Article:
531 F2d 955 United States v. Lathan

531 F.2d 955

UNITED STATES of America, Plaintiff-Appellee,
James Donald LATHAN, Jr., Defendant-Appellant (two cases).

Nos. 75--1747, 76--1137.

United States Court of Appeals,
Ninth Circuit.

March 10, 1976.
Rehearing Denied April 26, 1976.

Kenneth L. Collins, Deputy Federal Public Defender (argued), Los Angeles, Cal., for defendant-appellant.

Robert J. Perry, Asst. U.S. Atty. (argued), Los Angeles, Cal., for plaintiff-appellee.


Before BARNES and GOODWIN, Circuit Judges, and SCHNACKE,* District Judge.

BARNES, Circuit Judge:

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On August 18, 1975, this court, by this panel, filed an order remanding the above entitled matter bearing number 75--1747 to the District Court Judge who heard the case below, 'with instructions to forthwith correct or clarify the judgment,' relating to the difference between the court's finding that there was proof of the receipt of a firearm (R.T. 34--35); and the Clerk's Transcript, reading that the defendant was found guilty of possession of a firearm.1 (C.T. p. 8).


There is now before this court the corrected Judgment and Commitment, filed in the District Court on September 22, 1975, correcting the conviction from one of possession to one of receipt of a firearm in violation of the same statute. (C.T. p. 2) No new evidence was produced. The same sentence was imposed. On appeal to this court, a new number on appeal was given--No. 76--1137. Appellant has been out of custody on bond during each appeal.


The sole issue which Lathan raises on each appeal is that the facts before the District Court did not support his conviction for receipt of a firearm by a felon in violation of 18 U.S.C. App. § 1202(a). That statute provides in pertinent part:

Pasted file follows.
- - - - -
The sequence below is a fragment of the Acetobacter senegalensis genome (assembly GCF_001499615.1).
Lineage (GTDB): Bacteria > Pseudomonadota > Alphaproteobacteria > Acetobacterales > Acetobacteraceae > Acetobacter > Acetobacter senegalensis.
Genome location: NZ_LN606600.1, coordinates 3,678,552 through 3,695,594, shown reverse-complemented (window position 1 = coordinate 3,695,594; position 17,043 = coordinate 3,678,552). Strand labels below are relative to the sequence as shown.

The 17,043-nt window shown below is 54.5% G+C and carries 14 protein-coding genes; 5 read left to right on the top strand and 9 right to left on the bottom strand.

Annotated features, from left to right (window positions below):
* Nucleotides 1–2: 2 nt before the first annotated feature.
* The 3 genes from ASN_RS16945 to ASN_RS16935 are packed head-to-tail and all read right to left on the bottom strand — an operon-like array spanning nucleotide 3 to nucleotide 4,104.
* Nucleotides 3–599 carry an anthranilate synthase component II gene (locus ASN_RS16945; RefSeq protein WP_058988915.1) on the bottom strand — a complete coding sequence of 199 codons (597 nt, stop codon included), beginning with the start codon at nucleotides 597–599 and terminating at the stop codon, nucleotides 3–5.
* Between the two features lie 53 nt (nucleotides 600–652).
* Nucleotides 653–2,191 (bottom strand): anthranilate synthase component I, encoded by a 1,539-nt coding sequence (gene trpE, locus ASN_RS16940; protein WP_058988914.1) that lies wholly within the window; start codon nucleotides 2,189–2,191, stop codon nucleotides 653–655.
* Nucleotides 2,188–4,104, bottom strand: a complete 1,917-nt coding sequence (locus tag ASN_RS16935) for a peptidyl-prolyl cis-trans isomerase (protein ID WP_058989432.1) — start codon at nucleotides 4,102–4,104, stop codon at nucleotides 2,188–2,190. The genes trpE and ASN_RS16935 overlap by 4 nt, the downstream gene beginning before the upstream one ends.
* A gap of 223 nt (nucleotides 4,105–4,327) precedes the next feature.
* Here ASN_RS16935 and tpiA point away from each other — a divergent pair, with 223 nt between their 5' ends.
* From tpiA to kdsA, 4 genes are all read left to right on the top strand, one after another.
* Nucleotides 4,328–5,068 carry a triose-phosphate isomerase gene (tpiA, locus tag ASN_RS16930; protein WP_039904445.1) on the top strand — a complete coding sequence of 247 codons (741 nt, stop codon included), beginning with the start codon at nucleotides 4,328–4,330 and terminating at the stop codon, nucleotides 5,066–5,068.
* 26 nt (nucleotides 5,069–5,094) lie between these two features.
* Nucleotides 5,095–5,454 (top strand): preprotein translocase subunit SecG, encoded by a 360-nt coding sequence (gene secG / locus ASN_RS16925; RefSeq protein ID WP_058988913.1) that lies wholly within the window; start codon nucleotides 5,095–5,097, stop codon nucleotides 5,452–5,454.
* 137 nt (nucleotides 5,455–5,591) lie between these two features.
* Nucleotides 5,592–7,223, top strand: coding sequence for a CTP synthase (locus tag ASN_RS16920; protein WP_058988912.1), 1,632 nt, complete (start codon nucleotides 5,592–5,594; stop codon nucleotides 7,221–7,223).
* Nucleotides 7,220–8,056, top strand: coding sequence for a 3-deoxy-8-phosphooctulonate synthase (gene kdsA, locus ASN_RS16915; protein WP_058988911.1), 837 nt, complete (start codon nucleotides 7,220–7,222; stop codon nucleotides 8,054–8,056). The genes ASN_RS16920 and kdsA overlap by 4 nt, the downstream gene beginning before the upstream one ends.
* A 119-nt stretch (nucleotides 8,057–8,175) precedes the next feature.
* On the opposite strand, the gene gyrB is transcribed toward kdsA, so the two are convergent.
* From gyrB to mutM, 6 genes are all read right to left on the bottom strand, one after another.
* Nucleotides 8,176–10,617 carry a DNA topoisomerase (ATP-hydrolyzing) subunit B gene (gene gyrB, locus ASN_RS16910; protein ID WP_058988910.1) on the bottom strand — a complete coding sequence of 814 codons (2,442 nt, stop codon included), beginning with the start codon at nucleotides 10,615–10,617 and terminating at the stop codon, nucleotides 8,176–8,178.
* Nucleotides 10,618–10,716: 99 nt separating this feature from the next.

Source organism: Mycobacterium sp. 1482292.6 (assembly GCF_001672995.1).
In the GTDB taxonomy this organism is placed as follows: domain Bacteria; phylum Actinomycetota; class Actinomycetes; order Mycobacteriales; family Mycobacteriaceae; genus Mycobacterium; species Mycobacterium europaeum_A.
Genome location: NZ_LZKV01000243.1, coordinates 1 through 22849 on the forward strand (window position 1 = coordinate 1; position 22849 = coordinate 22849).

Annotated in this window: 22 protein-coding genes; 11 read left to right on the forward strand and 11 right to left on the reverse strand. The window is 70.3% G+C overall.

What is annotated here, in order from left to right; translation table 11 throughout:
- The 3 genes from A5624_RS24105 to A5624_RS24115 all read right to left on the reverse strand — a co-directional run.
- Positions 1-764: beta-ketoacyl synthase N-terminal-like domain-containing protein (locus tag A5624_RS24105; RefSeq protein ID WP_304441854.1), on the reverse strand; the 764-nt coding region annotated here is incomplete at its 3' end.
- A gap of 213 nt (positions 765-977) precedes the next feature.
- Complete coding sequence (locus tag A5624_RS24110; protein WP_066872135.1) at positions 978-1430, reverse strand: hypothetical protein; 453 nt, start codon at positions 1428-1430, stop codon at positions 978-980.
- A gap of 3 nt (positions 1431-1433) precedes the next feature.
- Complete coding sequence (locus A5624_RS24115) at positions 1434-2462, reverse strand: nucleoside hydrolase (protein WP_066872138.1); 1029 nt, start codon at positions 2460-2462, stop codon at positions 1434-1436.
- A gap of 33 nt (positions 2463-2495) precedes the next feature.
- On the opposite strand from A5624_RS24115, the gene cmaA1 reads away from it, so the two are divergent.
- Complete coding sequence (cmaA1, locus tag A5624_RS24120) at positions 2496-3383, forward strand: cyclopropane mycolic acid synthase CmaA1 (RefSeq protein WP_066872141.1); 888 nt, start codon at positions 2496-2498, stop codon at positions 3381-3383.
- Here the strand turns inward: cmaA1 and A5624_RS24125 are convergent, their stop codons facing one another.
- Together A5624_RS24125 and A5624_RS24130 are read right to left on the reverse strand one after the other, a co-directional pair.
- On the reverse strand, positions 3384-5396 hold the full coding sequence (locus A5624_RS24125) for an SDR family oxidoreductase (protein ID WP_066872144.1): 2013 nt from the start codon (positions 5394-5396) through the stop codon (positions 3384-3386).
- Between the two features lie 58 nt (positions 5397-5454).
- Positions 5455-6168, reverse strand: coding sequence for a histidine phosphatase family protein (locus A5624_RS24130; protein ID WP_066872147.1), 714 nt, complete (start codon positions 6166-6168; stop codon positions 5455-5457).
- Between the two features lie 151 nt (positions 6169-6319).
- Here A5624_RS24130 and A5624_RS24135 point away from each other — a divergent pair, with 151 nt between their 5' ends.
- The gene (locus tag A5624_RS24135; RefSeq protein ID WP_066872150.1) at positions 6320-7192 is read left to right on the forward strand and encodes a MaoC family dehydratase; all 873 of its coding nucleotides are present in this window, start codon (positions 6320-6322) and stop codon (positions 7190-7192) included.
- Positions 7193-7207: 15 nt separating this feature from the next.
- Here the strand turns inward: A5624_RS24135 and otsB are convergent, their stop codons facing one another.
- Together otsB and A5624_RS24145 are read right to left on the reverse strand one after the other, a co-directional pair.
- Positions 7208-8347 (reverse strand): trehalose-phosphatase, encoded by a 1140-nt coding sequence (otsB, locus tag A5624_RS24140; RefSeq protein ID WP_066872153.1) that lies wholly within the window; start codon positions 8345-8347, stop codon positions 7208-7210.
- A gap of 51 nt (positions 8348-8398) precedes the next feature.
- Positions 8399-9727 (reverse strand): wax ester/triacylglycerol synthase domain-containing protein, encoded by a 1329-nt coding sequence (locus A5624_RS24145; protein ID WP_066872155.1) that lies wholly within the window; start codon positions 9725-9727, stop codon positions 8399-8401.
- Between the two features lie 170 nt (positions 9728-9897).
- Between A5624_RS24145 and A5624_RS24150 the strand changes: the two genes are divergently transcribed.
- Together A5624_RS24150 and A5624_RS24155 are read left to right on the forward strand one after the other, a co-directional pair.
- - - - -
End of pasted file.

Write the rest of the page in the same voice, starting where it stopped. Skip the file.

'Any person who . . . has been convicted by a court of the United States or of a State or any political subdivision thereof of a felony . . . and who receives, possesses, or transports in commerce or affecting commerce . . . any firearm shall be fined no more than $10,000 or imprisoned for not more than two years, or both.'


At trial, it was stipulated that Lathan had been convicted in 1971 of five felony violations. It was further stipulated that the firearm involved in this case was manufactured in Belgium, and purchased by Browning Arms Company of Morgan, Utah. The firearm was purchased from Browning Arms by the proprietor of the Santa Ana Gun Room in Santa Ana, California, and was received by him on November 28, 1962. On March 8, 1963, the firearm was sold to one Donald Goodwin. The parties also stipulated that the firearm was found in the defendant's home in San Clemente, California on November 20, 1974. See Exhibit 1.


The trial judge found Lathan guilty of receiving a firearm in violation of 18 U.S.C. App. § 1202(a), but not of possessing. In so holding, the district judge stated: 'Our Circuit and the Supreme Court, it seems to me, make it clear that there is a difference in terms of the nexus with commerce which must be shown between the possession offense and the receipt offense; and that the requisites in the Government's case, the requisites of the receipt offense, are clearly shown.' (R.T. 34--35) Lathan contends on appeal that the district judge misstated the law in this Circuit. We do not agree and hold that the District Court's ruling was correct.